Maternity wards have seen many evolutions of restrictions and rules, depending on the era. And it’s only been in recent years — say the last decade or so — that practitioners started questioning some long-standing yet scientifically questionable standards of labor, progressively becoming less restrictive and more open-minded. One of the biggies is the age-old question: Can you eat while you’re in labor?
Traditionally eating was seen as a big no-no, and it has nothing to do with nurses and doctors scared of a little poop coming out while you’re pushing. It actually dates back to the 1940s, when Curtis L. Mendelson, a New York-based obstetrician, found that women undergoing general anesthesia for C-sections were at risk for Mendelson’s syndrome, a fatal scenario when the food in a woman’s stomach aspirates into her lungs.
But times have changed, especially when it comes to obstetrical anesthesia. Most women who get C-sections receive regional blocks like epidurals, which wouldn’t cause Mendelson’s syndrome. In fact it’s estimated that less than 5 percent of C-sections in the United States use general anesthesia, and a recent Cochrane study showed no benefits or harms to food or fluid restriction in low-risk labor, so much that researchers concluded there’s no justification for the food ban.
And yet it took until 2009 for the American Congress of Obstetricians and Gynecologists to issue updated guidelines on the topic, finally allowing patients to drink clear liquids. Even still, solid foods are currently on their don’t list, along with many hospitals around the country.
Robert Gennaro, an OB-GYN in Stamford, Connecticut, told Pregnancy & Newborn magazine that although he’s seen “less than two percent” of his C-section patients receive general anesthesia, “there’s always that risk.” And hospitals — especially U.S. hospitals, where the C-section rate is so high — are less likely to take that risk, even if it’s a one in a million chance. “The problem with eating during labor comes down to this — at what point do you draw the line?” Gennero said. “If you knew everything would go according to plan, then sure, it would be fine to eat. But if you have an emergency and your epidural isn’t working well and you need that anesthesia, it’s just not good to have a stomach full of food.”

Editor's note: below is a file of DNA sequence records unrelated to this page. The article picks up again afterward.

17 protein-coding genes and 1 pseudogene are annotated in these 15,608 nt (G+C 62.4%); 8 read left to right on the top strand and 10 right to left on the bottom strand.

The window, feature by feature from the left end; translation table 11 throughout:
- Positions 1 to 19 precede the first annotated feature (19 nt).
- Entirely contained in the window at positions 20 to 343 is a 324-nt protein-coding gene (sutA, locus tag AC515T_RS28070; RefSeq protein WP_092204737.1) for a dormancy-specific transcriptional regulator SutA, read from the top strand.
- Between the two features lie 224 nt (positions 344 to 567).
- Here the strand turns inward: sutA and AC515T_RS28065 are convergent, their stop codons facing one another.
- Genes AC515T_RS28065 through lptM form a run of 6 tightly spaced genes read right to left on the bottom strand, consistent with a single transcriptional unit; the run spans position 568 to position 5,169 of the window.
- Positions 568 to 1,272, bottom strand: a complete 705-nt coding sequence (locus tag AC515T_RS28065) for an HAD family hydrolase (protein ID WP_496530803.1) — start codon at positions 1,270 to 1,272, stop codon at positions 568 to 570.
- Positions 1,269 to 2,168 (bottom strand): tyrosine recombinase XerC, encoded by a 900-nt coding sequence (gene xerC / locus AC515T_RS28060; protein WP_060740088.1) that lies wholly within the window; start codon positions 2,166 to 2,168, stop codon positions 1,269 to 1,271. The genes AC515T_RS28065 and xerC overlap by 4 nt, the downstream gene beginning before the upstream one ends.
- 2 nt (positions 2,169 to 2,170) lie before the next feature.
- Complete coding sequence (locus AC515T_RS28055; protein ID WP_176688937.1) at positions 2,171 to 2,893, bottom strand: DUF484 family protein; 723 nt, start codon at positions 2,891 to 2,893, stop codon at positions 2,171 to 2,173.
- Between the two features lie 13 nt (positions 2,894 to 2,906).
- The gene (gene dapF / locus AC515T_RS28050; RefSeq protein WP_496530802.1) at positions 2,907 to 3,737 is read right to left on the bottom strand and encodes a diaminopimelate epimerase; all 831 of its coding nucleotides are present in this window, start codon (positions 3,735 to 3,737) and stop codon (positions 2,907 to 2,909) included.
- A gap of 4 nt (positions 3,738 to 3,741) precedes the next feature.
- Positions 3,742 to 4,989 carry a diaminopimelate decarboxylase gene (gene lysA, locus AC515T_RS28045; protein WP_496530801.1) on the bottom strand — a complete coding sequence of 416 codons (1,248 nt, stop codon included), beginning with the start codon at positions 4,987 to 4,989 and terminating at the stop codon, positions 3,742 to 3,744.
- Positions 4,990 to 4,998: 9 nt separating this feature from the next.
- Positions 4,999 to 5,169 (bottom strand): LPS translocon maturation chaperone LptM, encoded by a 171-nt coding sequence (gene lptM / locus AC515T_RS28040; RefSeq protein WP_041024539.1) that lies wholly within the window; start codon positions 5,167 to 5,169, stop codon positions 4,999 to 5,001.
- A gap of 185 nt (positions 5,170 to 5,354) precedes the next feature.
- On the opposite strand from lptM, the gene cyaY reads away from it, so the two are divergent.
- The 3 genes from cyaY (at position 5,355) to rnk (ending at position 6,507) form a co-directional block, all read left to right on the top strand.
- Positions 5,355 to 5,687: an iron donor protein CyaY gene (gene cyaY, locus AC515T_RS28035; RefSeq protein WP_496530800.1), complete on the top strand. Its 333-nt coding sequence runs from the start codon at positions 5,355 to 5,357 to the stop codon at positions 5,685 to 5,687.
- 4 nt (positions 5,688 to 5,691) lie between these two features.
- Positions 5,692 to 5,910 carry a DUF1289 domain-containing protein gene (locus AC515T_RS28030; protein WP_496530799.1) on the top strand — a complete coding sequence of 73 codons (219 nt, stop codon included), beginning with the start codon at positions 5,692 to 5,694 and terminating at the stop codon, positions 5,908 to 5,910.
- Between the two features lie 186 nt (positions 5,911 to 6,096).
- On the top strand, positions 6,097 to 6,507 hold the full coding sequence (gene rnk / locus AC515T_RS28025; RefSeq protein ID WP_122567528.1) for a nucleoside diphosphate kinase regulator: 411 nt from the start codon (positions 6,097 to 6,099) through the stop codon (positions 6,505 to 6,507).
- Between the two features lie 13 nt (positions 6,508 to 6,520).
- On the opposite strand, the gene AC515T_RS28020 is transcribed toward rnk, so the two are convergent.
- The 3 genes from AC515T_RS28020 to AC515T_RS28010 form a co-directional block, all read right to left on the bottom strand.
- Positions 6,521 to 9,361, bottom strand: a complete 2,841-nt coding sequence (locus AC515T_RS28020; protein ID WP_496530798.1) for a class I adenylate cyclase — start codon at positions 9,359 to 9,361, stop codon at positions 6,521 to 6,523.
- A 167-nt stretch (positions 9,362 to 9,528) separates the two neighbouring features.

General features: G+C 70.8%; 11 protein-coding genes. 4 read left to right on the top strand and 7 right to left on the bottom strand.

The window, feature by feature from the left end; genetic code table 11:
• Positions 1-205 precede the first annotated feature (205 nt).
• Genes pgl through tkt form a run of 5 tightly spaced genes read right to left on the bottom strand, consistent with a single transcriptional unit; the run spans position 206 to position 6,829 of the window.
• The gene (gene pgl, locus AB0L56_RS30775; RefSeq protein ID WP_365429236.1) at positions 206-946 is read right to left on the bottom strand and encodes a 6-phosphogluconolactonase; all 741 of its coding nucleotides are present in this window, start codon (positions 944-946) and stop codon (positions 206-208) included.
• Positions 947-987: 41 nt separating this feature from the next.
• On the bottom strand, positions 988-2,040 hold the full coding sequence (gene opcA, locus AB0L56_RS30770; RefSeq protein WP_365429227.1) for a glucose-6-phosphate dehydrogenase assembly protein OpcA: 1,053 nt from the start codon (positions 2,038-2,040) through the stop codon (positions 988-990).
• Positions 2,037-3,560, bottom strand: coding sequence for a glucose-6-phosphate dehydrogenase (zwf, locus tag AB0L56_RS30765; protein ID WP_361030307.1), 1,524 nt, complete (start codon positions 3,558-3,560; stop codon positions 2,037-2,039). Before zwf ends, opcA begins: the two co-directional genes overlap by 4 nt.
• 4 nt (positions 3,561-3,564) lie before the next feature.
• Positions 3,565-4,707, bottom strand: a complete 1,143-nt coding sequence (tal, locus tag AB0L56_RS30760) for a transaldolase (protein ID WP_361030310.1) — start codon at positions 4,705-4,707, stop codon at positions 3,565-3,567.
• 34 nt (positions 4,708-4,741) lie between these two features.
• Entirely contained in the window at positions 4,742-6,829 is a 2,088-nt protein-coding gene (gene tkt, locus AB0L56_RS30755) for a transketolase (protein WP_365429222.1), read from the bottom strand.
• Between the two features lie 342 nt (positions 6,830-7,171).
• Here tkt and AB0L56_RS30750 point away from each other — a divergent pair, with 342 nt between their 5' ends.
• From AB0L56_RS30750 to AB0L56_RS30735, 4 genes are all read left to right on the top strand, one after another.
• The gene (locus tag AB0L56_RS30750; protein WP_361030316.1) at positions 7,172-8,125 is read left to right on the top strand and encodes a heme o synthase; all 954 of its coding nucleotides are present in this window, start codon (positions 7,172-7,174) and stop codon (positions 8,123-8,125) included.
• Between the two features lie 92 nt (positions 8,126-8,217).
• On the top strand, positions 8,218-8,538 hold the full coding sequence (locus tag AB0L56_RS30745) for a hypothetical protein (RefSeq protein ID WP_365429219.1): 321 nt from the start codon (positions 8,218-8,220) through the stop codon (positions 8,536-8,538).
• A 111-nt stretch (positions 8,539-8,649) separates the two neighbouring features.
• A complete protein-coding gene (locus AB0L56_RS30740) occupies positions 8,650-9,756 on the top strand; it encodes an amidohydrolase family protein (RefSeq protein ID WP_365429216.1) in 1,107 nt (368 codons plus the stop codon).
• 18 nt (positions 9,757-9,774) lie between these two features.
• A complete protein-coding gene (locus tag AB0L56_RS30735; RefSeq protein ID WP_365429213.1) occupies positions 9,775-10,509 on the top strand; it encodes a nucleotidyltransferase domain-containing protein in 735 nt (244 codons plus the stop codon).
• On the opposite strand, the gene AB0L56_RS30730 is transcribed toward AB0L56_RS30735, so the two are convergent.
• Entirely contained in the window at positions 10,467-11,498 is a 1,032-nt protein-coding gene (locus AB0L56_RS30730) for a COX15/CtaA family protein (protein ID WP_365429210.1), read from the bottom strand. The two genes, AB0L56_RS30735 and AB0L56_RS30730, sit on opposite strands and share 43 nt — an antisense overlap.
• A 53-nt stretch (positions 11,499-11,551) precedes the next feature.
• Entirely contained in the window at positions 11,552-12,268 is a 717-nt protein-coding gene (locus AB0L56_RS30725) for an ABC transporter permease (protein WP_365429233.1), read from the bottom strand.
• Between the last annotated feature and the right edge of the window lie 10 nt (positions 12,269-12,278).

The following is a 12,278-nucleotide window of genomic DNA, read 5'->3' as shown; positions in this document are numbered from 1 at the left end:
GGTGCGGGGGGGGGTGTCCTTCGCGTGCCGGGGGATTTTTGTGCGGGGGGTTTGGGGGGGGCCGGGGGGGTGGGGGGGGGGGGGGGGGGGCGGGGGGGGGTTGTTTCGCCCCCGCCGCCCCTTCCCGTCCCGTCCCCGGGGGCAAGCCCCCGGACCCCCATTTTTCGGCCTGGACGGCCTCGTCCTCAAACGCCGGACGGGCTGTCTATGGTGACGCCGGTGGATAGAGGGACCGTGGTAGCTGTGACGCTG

That’s a pretty fear-based approach to labor, and an issue that most laboring women — including women who need emergency C-sections — won’t have to worry about. Which is why outside the traditional hospital settings (and sometimes even in certain hospitals under specific conditions), the attitude toward eating during labor is changing.
“Birthing is like running a marathon; no one would ever consider asking that much of their bodies without fueling it properly,” Suzie D’Angelo, a doula at Hudson River Doulas in New York, tells me. “Truthfully a mama gets to a stage where she’s no longer interested in eating, but up until then, sometimes all it takes is one almond or dried piece of fruit to get her through an amazingly physical and emotional feat. I’ve not been to a single birth where the mom and her partner haven’t brought energy snacks and drinks to help them both throughout the birth.”
I know I brought snacks to my birth, which was in a local birth center (generally known to be more lax about the “rules” of labor than a hospital). Even so, the only thing I could stomach eating or drinking was the age-old ice chips — which I immediately spit out onto the floor. My contraction would peak, leaving me dry-mouthed and dehydrated, so I’d ask for an ice chip. I’d suck on the ice chip for a few seconds, until the nausea hit, and then spit them out, shooting them across the room at times. That’s the reality of labor. Hunger was the last thing on my mind. But perhaps the food I ate during early labor and the night before helped fuel my 21-hour delivery.
"Once you're in active labor, don't have a whole meal, but try to eat something once an hour, even if it's just two bites,” Deena Blumenfeld, childbirth educator at Shining Light Prenatal Education, told The Stir. “This will keep your blood sugar consistent and your energy levels up. To stay hydrated, take a sip of water between contractions.” Blumenfeld suggested packing some peanut butter and jelly, “since it has sugar and protein for both short and long-term energy.” Plus it doesn't need to be refrigerated — a luxury many hospitals won’t offer.
It’s hard to know just how eating and drinking will affect your labor. Some women need a small snack to boost energy and stave off nausea, while others would gladly avoid food. And, as with so much about labor, much comes down to your hospital or birth center’s policies, and your own individual risk factors.